Testers most often use the boundary value partitioning technique1 for selecting single values for variables at or around boundaries. For example, testing the minimum, maximum, and zero values for a signed integer is a commonly accepted idea as well as values surrounding each of these partitions—for example, 1 and –1 (which surround the zero boundary). The values between boundaries are treated as the same number; whether we use 16 or 16,000 makes no difference to the software under test.
for multiple variables processed simultaneously that could potentially affect each other. Testers must consider the entire cross product of value combinations. For two integers, we consider both positive, both negative, one positive and one zero, and so forth.2
In deciding how to sequence inputs, testers have a sequence generation problem. Testers treat each physical input and abstract event as symbols in the alphabet of a formal language and define a model of that language. A model lets testers visualize the set of possible tests to see how each test fits the big picture. The most common model is a graph or state diagram, although many variations exist. Other popular models include regular expressions and grammars, tools from language theory. Less-used models are stochastic processes and genetic algorithms. The model is a representation that describes how input and event symbols are combined to make syntactically valid words and sentences.
These sentences are sequences of inputs that can be applied to the software under test. For example, consider the input Filemenu. Open, which invokes a file selection dialog box; filename, which represents the selection (with mouse clicks, perhaps) of an existing file, and ClickOpen and ClickCancel,which represent button presses. The sequence Filemenu.Open filename ClickOpen is legal, as are many others. The sequence ClickCancel Filemenu.Open is impossible because the cancel button cannot be pressed until the dialog box has been invoked. The model of the formal language can make such a distinction between sequences.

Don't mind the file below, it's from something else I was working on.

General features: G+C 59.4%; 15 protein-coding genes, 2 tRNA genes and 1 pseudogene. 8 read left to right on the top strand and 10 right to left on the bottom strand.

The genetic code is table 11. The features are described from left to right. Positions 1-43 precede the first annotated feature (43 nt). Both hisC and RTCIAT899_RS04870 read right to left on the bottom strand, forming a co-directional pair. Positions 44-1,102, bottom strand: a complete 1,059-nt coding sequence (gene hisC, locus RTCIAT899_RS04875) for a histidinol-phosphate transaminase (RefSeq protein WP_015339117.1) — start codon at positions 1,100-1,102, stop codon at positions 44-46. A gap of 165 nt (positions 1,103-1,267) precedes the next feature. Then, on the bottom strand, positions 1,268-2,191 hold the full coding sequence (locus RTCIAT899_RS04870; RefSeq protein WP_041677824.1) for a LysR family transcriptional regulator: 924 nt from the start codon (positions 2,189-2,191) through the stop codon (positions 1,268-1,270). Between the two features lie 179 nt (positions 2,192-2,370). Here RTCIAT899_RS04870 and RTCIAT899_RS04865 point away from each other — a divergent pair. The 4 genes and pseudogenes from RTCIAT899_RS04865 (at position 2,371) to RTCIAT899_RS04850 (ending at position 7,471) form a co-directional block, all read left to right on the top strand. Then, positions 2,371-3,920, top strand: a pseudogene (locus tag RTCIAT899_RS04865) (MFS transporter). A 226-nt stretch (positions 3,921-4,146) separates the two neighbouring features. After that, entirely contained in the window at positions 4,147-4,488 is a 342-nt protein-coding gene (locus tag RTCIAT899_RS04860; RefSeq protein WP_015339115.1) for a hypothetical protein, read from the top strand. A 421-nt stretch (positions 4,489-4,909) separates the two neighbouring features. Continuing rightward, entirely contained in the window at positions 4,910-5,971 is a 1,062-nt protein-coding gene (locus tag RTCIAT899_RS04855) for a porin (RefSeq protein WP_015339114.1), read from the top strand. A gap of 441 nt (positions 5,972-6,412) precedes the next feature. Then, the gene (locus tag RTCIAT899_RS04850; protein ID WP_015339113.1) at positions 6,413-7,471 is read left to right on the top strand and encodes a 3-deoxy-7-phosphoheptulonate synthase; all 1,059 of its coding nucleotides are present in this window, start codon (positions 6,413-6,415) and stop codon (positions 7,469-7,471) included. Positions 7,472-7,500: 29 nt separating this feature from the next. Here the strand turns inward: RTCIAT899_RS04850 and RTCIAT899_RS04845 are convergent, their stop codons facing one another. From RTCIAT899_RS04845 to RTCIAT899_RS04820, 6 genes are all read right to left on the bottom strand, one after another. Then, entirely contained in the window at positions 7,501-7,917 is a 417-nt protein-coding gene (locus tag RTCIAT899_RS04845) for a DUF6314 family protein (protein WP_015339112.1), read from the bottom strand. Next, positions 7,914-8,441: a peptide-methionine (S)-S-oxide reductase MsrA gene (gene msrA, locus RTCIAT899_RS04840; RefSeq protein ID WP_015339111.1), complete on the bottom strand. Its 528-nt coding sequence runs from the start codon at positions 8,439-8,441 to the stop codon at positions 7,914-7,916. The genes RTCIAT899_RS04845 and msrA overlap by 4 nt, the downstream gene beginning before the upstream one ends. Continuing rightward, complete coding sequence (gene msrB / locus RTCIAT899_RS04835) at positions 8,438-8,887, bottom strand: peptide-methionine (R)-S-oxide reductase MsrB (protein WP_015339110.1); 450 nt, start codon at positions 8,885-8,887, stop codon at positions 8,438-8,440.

Text editor example

We can represent legal uses of the file selection dialog in, for example, a text editor with the regular expression:
Filemenu.Open filename* (ClickOpen | ClickCancel)

in which the asterisk represents the Kleene closure operator indicating that the filename action can occur zero or more times. This expression indicates that the first input received is Filemenu.Open followed by zero or more selections of a filename (with a combination of mouse clicks and keyboard entries), then either the Open or Cancel button is pressed. This simple model represents every combination of inputs that can happen, whether they make sense or not.
To fully model the software environment for the entire text editor, we would need to represent sequences for the user interface and the operating system interface. Furthermore, we would need a description of legal and corrupt files to fully investigate file system interaction. Such a formidable task would require the liberal use of decomposition and abstraction.

Phase 2: Selecting Test Scenarios

Many domain models and variable partitions represent an infinite number of test scenarios, each of which costs time and money. Only a subset can be applied in any realistic software development schedule, so how does a smart tester choose? Is 17 a better integer than 34? How many times should a filename be selected before pressing the Open button?